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Republican State Sen. Adrian Dickey has responded to The Iowa Standard’s legislative questionnaire regarding the situations at the Pella, Jefferson and Sioux Center swimming pools. Here are his responses:

  1. What are your thoughts on this situation involving the Pella Aquatic Center?

For the adults and the children on BOTH sides of this issue, I feel for them.  To the adults and teens who feel compelled to express themselves in this manner (and not simply for a “shock value”), I am sure there have been many days of difficulty.  To the parents of children who have been exposed to these incidents, I too feel bad for the situation that was brought upon your children, the questions that followed, and the difficulty this subject has caused.


However, we all live in a society of accepted norms.  While we might not like all of them, they are the rules of behavior that our society considers as acceptable.  This is a great example of where a very small minority is trying to force upon the Iowa majority to accept things that hold no common sense and trying to force them to change what they view as acceptable.  These incidents are an example of how horrible policy interpretation has reshaped the way average Iowans live, or more so, how the intentions of something good (stopping discrimination) have been uglied by being taken to the extreme.  An extreme, far from what the norms of society have accepted.

Iowans also are against our children being exposed to indecent exposure, no matter where it is.  So if the vast majority of Iowans say it is not acceptable for our children to be in a strip club, when exactly did the social norms of the Iowa majority change and give approval for our children to see the same things in a public place?  Also, Iowans do not approve of discrimination, the reason the code was changed in 2007.  BOTH examples are common sense and the very reason I ran for the Senate this past winter, to protect what common sense looks like.

If someone comes up to a child in a public park and “flashes” them, our commonsense society would demand (and the courts would agree) that the flasher would be charged with indecent exposure.  If the “flasher” said he/she was transgender, does that then make it ok?  Just because the addition of sexual orientation and gender identity was added into the Civil Rights Code in 2007 does not mean that indinitely expanding that protection should trump everything else that the majority of Iowans view as common sense and what acceptable behaviors are.  I can say with most certainty, that common sense Iowans have not changed their opinion on this.  Common sense Iowans do not need a list of 52 different genders to determine the difference between a man or a woman, they can see the difference for themselves…… and in this case, the majority of Iowans do NOT want their children to SEE it while they are still children.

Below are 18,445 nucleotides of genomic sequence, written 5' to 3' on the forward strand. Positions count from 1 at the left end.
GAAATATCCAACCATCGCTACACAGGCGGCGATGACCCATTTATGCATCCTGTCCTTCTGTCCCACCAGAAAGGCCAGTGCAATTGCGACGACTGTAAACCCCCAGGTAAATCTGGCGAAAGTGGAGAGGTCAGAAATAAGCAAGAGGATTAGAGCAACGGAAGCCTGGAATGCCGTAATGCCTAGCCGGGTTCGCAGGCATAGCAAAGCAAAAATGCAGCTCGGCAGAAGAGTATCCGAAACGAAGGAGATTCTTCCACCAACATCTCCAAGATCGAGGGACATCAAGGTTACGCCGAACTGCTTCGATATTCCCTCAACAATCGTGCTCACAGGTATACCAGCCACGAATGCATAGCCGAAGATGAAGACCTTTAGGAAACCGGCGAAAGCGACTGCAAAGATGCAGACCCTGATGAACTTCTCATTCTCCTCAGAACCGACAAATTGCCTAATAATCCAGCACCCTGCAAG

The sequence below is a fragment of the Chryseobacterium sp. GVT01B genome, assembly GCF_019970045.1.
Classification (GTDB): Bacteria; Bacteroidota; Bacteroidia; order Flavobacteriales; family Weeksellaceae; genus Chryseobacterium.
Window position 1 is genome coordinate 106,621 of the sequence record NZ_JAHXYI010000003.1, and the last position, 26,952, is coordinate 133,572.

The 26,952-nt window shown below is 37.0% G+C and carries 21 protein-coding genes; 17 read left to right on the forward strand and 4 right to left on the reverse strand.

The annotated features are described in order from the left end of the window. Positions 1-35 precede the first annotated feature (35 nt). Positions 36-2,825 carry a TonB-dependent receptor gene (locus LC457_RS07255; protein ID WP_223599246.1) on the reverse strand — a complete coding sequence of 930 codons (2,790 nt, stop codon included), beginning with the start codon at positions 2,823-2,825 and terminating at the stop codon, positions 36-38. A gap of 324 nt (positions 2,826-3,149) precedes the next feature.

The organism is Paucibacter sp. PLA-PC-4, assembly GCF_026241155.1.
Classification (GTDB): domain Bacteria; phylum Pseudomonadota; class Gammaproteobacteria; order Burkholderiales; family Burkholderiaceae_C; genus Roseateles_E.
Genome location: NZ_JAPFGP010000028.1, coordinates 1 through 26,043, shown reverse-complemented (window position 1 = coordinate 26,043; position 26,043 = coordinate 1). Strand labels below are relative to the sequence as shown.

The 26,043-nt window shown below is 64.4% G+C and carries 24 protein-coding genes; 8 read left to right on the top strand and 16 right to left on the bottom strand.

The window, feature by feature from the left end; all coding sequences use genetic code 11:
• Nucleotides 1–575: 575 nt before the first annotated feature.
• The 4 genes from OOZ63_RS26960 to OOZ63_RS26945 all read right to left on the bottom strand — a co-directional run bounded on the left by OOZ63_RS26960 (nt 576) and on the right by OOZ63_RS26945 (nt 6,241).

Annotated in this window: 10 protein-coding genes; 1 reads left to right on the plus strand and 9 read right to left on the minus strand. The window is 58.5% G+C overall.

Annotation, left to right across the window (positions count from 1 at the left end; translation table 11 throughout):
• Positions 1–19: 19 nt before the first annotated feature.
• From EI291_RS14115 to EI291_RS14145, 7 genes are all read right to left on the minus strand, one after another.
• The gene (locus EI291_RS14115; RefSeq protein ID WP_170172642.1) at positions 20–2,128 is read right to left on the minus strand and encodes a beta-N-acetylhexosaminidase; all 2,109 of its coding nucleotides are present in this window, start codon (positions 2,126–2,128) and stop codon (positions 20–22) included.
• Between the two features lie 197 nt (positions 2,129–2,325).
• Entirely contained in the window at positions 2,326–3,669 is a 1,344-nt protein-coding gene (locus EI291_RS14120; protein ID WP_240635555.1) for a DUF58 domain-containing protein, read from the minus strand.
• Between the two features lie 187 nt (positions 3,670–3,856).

I think what is the most upsetting to the vast majority of Iowans that are calling for this to stop, is that they would be the first to defend anyone that was being discriminated against for ANY reason.  Their outcry on this issue is NOT because they are racist, sexist, or anything else, it is simply because exposing our children to these extreme events is simply not socially acceptable.

2. Should individuals, minors included, be allowed to wear swimwear based on their gender identity rather than body parts? 

All individuals should wear swimwear that covers up their God-given body parts.  Body parts that if they are exposed in public would be subject to a ticket for indecent exposure under Iowa Code 709.9.  And yes, since the entire nature of this conversation centers around common sense, common sense to the majority of Iowans would include a woman’s breasts needing to be covered in the scope of indecent exposure, especially in the presence of children.

3. Do you support removing sexual orientation and gender identity from the Iowa Civil Rights code?

All men, women, and the 52 different genders (that have now been identified), should be free from discrimination.  Allowing anyone to be discriminated against would be as radical, and as wrong, as allowing someone to walk into a public pool in a manner that would cause for an indecent exposure ticket to be issued, and forcing the majority of Iowans to accept it, regardless of their claimed gender identity.


Rep. Salmon responds to TIS legislative questionnaire on Pella pool incident, policy

Rep. Wills responds to TIS legislative questionnaire on Pella pool incident, policy

Sen. Green: Republicans must clean up Leftists’ ‘moral mess’ on variety of issues, including gender identity and sexual orientation being in civil rights code

Sen. Shipley responds to TIS legislative questionnaire about transgender pool issues, Iowa Civil Rights Code

Rep. Thompson: In Pella pool situation, it is on legislature to remedy the matter

REP. STONE: Stripping gender identity, sexual orientation from Civil Rights Code should be legislative priority

REP. SHIPLEY: Legislature needs to identify and address the standards of care and treatment relevant to gender dysphoric youth


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